“We were home. How do you pick up the threads of an old life? How do you go on?”

Fred Bteich
4 min readApr 6, 2022

Another trip to the motherland.

8 months after a scorching summer, during which the country had just commemorated one of its ugliest nightmares.

8 months after I last saw Joelle, Nader, Dayana, Josiane, Yorgui, Mira, Georges, Amale, Youmna, Rachelle, Rana, and Joey.

8 months after experiencing the electricity cuts, the medicine shortages, the long queues at the petrol stations, and using the 1,000 and 5,000 bills for the last time.

Why am I doing this? Why do I bother returning? I asked myself the question so many times.

And even before obtaining an answer, I found myself again in Mordor, fighting this time around the freezing temperatures of the boiling, forgotten city of Beirut, that has decided this year to skip Spring.

“We were home. How do you pick up the threads of an old life? How do you go on?”
The Lord of the Rings — The Return of the King

The return to one of the most dreaded places on earth at the moment had to happen. For there were still, somehow, in this small piece of land, far too many precious lives and little things to tend to.

It doesn’t take you much, however, to realize that during this short period of time, too many planes have departed, too many shelves have been emptied, and too many doors have been closed.

Eating in Lebanon has now become a luxury. Except for those who are fed with fresh dollars from any foreign source. Many have forgotten what some of the basic dishes and ingredients taste like.

Shopping in Lebanon has now become a luxury. Except for those who are fed with fresh dollars from any foreign source. Many have been recycling their clothes for Christmas, weddings, and soon enough Chaaniné, Easter, and Eid Al Fitr.

Driving in Lebanon has now become a luxury. Except for those who are fed with fresh dollars from any foreign source. Many have been skipping work or carpooling in order to save some fuel. The queues have certainly gotten way better than last summer, not because we have abundant quantities of petrol now, but rather because it is not affordable anymore.

Studying in Lebanon has now become a luxury. Except for those who are fed with fresh dollars from any foreign source. Many have not even enrolled their children in schools, and others have stopped their dream majors after universities’ tuition fees skyrocketed.

Getting treated in Lebanon has now become a luxury. Except for those who are fed with fresh dollars from any foreign source. Many hospital bills are left unsettled, surgeries undone and health conditions untreated because of a lack of medical equipment, personnel, and drug shortages. COVID19 and masks have long been forgotten here, in a society that has barely been vaccinated, with hordes of syringes expiring, plenty of cases going unnoticed and hospital admissions almost impossible.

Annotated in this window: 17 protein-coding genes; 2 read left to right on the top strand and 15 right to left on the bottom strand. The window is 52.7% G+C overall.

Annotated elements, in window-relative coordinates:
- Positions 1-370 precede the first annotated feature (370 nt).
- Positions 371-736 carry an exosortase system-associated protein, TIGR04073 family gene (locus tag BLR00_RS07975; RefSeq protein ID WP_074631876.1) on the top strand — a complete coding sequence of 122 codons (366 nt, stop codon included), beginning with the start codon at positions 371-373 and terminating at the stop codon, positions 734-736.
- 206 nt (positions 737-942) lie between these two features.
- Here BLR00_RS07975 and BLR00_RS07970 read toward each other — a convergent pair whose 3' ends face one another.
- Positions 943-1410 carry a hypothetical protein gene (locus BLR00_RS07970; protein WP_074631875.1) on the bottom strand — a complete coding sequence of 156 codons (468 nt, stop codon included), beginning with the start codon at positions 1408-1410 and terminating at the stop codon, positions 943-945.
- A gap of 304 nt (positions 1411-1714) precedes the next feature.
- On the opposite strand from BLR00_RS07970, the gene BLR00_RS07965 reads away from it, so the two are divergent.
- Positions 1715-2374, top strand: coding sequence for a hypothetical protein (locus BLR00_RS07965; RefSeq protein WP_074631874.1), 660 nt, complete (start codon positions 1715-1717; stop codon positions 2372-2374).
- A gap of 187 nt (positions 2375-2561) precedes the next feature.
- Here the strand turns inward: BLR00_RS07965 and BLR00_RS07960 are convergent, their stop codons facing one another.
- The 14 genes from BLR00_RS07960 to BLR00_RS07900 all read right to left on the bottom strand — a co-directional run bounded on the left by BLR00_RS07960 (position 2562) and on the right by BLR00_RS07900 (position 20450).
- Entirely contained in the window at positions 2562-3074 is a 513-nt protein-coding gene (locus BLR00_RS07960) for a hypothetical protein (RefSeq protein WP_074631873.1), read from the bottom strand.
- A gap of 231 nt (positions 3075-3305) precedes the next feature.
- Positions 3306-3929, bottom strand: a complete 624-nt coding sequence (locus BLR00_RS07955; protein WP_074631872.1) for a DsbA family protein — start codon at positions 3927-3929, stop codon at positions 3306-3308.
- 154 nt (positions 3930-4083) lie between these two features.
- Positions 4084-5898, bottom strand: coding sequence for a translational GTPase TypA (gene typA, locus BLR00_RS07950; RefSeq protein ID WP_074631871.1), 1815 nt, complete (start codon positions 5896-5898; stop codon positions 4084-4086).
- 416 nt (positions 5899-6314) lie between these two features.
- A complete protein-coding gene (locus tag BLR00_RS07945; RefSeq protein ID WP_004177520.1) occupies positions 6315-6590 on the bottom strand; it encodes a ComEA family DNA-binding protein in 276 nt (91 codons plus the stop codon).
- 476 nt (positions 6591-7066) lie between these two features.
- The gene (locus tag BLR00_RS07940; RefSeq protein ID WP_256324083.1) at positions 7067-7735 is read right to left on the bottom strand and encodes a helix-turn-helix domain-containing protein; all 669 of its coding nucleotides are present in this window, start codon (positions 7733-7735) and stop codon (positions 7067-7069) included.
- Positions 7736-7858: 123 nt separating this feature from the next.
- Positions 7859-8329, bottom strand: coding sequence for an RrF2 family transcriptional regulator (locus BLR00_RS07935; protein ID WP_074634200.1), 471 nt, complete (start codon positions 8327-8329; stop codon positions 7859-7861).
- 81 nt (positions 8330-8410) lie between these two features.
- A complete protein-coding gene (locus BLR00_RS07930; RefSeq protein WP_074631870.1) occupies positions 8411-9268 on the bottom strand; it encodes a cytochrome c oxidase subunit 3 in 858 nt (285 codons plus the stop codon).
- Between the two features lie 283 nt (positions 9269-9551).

Ironically, the only thing that has gotten better with the inflation, are the prices of the telecommunications’ sector. We became all of a sudden one of the cheapest countries in the world when it comes to phone and internet bills. Benefit from that while it lasts. You still have two months to do so.

While all of this is happening, I remain flabbergasted at the rate at which people party, frequent restaurants, and go on trips. It’s as if they are adamant to spend what’s left of the banknotes they can put their hands on, to pump some energy into their dying, non-rechargeable batteries. And they are fully aware of that. They know that what’s coming next is bad. They know that the May elections will be hijacked. They know that Summer will be sweltering and Winter will be glacial. They know that their beloved ones will reduce their trips here, while they don’t even have the chance to go out of the country anymore. They know that when the internet and phone bills will soar in June, there will be nothing left. They know in a nutshell that they are on life-support, and it’s only a matter of time for them to be cut off the respirators.

8 months later, I still came back. For my family, and what’s left of my friends. I was a fool to do so but would have been dumber not to have done so. Who wouldn’t visit their loved ones in prison? A prison that is holding captive so many innocent lives awaiting a judgment that will never come. Who wouldn’t curiously pass by to check the pulse of the country one last time? After all, I don’t think many would not say no to a comeback if ever miraculously everything gets sorted out somehow. But we are far from there now. Miles away.

8 months later, things couldn’t be more chaotic in my head as I roam the not-very empty streets of Beirut, witnessing a Venezuela in the making while we tap cards to pay elsewhere, crossing anarchic roundabouts with no electricity or dysfunctional traffic lights that flash in all colors, and even coming across chocolate boxes we used to devour every day of our past lives, lingering on sidewalks alongside political slogans and faces, looking for a customer. And despite the box screaming “Tarbouch”, we knew deep inside that we would always read it with the same racist, sexist, arrogant tone of a people that used to treat everybody like slaves, and that are getting today, after all they’ve indulged their selves with, a taste of their own medicine abroad: عبيد in Europe, the Gulf countries and even the ones from which we used to bring, back in our golden days, our honorable domestic workers.

--

--